And, finally, I think perhaps Donald S. Cherry was sampling a bit too much of the sponsor’s product prior to his Curmudgeon’s Corner segment on Hockey Night In Canada last week. After a promo for Budweiser’s new Copper Lager, Grapes had this to say“I’m tellin’ ya, I went out and bought some, and it is terrific. I love the horses, I love the bar we drink in…the color I’m not too crazy, but…I’ll tell ya one thing, it sure goes down PRETTY GOOD. Aaaaaand, don’t forget the stubby bottles. Stubby bottles. Canadian. Cana…that’s us. Canadians. Stubby bottles.”

Postmedia’s top-100 NHL players: If you never saw them play, how can you rate them?

I recall lying on our living room floor, watching a playoff game between the Montreal Canadiens and Toronto Maple Leafs in the late 1950s.

The red light behind the Leafs goal was flashing (in black and white, of course) and, not surprisingly, Doug Harvey, who breathed the rarefied air that only the National Hockey League elite enjoyed, had been the mastermind behind the Habs’ successful venture.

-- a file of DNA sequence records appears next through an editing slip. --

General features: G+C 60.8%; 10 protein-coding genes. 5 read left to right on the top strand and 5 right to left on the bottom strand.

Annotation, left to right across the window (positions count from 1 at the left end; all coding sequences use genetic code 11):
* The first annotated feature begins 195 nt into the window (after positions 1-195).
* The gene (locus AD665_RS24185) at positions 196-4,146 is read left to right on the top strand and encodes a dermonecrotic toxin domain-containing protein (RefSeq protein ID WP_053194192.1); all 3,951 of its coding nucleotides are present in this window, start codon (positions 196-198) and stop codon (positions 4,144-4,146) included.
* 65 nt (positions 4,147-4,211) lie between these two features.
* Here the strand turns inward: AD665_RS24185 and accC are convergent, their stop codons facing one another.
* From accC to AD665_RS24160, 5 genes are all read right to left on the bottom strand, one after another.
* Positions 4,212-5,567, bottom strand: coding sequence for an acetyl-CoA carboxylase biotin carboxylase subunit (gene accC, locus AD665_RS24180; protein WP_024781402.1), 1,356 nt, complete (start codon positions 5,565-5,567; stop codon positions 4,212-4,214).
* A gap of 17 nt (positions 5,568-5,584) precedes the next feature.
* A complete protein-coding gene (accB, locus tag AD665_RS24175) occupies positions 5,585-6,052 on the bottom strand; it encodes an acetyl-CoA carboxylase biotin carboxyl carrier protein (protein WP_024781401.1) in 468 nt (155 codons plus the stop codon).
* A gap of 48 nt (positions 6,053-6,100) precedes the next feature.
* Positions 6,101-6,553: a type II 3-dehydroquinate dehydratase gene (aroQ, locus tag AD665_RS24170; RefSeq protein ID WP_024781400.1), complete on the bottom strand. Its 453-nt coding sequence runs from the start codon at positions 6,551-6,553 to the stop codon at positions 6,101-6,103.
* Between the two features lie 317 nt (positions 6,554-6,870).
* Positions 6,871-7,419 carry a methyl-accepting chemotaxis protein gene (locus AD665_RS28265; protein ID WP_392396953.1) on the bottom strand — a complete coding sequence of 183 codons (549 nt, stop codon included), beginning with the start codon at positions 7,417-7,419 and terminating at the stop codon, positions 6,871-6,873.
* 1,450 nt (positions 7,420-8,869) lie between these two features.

doug-harvey2I hate Doug Harvey,” I muttered to my dad scant seconds after les Glorieux had secured a victory, which was the rule rather than the exception in Stanley Cup skirmishing back then.

Why do you hate Doug Harvey?” he wondered.

Because he always has the puck.”

Like most Canadian kids in the ’50s, my eyes would be glued to a black-and-white TV screen every Saturday night during the winter, and every second night during the Stanley Cup tournament, which did not drone on into June. In the case of this particular Habs-Leafs joust, I would have been seven or eight years old at the time. I root, root, rooted for the Leafs. Disliked les Canadiens with an irrational intensity.

At that age, my hockey knowledge was limited mostly to the players’ names and sweater numbers. In terms of grading the skill level of those players, the eye test was far from fully developed. How could it be at such a young age? Oh, I knew Doug Harvey was supreme because, as I lamented, he was loath to share the puck with the other team. Every time he hopped over the boards, the game unfolded at Harvey’s whim and tempo. He was the maestro. He was doing the Savardian spinorama when Serge Savard was still in middle school.